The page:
It was such a fun opportunity to share a brief snapshot of the life I've created for myself - a life full of passions and communities; a life full of laughter and shared stories. The Cool Job column of the Jobs Section focuses on folks in the greater Seattle area who have interesting and unique positions in the workforce. The Seattle Times kindly highlighted both online and in the Sunday paper the trade I've built for myself as a unique leader in Polynesian Dance. It's refreshing and enlightening to see this particular dance community recognized in a section of our society as something more than the token "cultural," "ethnic," or "diversity" piece. In addition to being itself a cultural work, a position as a Polynesian dance advocate and ha'api'i is recognized as a full-fledged career in this weekly Job section. With this article, I hope others realize that their artistic, cultural work, can be shared in a way to create a sustainable career, a career they truly love. That's fulfilling stuff!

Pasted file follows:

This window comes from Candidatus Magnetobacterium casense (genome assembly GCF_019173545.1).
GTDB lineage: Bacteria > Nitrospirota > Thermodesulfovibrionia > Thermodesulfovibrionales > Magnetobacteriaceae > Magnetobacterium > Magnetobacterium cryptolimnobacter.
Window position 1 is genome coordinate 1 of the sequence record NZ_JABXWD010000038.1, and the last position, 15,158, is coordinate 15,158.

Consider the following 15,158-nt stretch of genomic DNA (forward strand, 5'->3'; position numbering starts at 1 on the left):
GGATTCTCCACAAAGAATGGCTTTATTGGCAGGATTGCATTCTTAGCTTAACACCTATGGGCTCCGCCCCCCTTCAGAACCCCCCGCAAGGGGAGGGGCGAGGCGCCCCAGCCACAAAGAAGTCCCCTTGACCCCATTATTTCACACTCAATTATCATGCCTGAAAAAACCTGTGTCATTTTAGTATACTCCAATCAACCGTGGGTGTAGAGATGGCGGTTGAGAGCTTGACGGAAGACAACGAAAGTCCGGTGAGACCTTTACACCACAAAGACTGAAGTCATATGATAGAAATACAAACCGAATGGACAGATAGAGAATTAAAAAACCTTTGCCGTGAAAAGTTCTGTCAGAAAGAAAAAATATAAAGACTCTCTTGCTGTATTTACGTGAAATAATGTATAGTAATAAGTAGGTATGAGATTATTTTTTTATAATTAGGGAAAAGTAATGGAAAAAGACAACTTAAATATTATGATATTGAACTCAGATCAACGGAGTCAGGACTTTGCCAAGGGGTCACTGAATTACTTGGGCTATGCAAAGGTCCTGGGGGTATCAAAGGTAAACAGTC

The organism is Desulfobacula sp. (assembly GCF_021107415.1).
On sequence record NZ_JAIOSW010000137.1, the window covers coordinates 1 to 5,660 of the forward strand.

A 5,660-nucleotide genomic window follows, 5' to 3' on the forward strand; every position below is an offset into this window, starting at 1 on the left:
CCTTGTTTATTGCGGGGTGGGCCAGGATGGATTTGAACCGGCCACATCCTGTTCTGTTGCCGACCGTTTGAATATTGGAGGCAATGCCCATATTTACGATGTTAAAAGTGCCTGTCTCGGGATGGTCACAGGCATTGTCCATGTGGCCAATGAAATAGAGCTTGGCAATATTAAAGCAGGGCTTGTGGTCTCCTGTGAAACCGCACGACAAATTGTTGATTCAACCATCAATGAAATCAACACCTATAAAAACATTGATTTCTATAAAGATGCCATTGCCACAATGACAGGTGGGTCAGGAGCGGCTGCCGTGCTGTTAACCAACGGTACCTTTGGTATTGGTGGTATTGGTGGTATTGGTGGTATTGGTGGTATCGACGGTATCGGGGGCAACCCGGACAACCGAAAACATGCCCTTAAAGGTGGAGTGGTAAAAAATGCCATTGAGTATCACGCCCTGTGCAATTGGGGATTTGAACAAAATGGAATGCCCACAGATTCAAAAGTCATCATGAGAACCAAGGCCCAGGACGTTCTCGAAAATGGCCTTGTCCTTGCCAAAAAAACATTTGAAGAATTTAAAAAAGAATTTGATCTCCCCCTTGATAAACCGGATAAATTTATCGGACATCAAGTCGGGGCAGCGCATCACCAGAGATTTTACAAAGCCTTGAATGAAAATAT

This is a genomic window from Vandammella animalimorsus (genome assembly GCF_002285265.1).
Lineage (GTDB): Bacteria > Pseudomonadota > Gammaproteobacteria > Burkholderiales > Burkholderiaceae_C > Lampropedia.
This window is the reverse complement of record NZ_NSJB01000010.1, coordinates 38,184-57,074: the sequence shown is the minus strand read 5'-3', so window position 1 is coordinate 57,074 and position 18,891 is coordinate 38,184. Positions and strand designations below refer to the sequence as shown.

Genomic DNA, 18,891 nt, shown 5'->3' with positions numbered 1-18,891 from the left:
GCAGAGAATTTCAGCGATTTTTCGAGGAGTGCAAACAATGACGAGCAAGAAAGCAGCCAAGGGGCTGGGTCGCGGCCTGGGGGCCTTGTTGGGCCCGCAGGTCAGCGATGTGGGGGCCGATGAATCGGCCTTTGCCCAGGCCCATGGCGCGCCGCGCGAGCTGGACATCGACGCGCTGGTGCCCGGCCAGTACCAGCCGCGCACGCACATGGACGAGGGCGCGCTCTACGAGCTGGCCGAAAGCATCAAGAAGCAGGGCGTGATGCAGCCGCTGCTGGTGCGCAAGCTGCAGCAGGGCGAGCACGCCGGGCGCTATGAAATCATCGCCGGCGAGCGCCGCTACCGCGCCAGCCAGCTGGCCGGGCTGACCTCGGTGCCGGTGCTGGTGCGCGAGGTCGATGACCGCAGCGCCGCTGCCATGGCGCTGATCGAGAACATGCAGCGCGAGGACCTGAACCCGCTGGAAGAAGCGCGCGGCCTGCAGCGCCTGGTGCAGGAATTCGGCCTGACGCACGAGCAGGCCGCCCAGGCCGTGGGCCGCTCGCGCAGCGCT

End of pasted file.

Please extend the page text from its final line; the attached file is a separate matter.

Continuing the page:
Vicky Holt Tokamine, renowned Kumu Hula of Hālau Hula Pua Ali'i 'Ilima, in this short video inspires her students and communities to use their knowledge and skills of their culture to create their careers. She is a professor, a Kumu Hula, and a Hawaiian cultural advocate, sharing her mana'o or knowledge through many different avenues. She has inspired me to use my creativity and perseverance and continue as a cultural ambassador for my people. For so many generations, Hula and Ori Tahiti have been through turmoil: forbidden and taken from ancestors, then appropriated and bastardized by colonizing cultures, and now demanded for entertainment. But now, we reclaim it, and in reclaiming our dance and its heritage, use it for the benefit of our livelihood and connecting with those around us.
I am proud to serve the communities of which I am a part. And this is just the beginning. I will continue to find more ways to connect with the Polynesian and Pacific Islander communities of Seattle through dance, discussion, workshops, performances, and more. Imua e nā pōki'i!